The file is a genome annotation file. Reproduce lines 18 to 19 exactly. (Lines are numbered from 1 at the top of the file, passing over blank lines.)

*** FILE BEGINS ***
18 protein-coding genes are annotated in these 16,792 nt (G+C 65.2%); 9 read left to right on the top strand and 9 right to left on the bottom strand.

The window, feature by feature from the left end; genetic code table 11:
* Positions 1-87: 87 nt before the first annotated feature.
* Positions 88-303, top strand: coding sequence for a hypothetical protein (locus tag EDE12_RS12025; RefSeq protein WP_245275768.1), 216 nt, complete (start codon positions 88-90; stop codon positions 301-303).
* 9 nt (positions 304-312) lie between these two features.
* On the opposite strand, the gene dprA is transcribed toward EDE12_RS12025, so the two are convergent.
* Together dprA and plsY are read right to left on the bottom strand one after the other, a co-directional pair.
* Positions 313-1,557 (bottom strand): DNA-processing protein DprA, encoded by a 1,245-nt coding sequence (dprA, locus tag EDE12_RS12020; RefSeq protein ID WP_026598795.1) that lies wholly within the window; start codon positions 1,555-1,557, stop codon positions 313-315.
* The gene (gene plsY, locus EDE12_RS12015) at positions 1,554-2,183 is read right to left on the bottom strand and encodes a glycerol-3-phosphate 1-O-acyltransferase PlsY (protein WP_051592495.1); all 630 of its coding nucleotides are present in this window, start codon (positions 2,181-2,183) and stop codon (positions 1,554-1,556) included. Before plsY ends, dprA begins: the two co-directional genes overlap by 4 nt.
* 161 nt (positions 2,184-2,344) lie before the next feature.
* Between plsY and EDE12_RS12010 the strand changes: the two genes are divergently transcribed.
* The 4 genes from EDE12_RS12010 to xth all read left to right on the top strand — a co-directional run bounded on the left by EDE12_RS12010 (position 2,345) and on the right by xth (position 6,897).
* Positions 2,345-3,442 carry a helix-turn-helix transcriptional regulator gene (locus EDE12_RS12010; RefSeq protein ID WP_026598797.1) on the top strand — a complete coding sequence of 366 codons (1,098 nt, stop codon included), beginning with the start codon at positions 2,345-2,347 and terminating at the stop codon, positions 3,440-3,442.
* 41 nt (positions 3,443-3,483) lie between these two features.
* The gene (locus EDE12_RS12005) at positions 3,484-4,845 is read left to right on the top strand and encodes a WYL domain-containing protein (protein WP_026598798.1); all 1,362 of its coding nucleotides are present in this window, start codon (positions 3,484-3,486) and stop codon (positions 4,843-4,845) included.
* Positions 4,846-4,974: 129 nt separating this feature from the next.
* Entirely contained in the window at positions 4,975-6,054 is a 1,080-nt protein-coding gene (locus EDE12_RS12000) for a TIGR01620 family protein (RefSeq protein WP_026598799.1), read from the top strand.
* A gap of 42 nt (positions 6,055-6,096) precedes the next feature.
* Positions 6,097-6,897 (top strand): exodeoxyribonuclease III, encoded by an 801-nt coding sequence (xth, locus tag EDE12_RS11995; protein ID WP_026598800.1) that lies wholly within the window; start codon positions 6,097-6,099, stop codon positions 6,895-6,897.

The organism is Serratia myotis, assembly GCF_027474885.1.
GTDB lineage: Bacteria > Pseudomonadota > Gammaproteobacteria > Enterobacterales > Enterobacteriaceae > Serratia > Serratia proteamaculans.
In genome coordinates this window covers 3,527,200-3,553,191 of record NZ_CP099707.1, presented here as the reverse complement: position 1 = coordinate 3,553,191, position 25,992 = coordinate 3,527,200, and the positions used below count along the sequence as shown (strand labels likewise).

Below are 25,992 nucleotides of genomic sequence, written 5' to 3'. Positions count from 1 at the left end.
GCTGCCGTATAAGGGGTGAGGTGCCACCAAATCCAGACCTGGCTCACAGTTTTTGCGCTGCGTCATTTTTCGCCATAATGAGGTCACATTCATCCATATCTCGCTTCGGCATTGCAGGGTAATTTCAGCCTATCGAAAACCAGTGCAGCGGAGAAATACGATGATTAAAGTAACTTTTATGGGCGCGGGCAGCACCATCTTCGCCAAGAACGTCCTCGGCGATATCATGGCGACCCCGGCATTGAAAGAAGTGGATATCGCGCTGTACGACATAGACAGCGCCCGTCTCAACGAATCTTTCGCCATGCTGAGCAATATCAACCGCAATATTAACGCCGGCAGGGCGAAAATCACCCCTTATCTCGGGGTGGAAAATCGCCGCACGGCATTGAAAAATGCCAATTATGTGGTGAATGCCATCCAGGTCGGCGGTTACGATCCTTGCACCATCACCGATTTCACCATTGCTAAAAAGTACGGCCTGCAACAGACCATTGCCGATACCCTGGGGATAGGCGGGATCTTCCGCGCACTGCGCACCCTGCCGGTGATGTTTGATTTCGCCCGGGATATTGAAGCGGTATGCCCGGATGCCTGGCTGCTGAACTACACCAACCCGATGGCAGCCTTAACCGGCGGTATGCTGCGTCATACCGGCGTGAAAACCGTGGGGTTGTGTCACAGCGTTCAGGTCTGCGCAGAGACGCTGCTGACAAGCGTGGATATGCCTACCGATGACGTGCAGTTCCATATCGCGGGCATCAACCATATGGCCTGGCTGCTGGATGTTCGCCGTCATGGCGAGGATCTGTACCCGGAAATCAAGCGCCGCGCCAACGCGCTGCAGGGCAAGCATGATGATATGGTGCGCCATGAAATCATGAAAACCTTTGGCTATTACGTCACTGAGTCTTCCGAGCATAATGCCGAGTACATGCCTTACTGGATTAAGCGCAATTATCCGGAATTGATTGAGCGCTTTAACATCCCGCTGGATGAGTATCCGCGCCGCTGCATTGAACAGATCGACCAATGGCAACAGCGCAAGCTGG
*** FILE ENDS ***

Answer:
* A gap of 42 nt (positions 6,055-6,096) precedes the next feature.
* Positions 6,097-6,897 (top strand): exodeoxyribonuclease III, encoded by an 801-nt coding sequence (xth, locus tag EDE12_RS11995; protein ID WP_026598800.1) that lies wholly within the window; start codon positions 6,097-6,099, stop codon positions 6,895-6,897.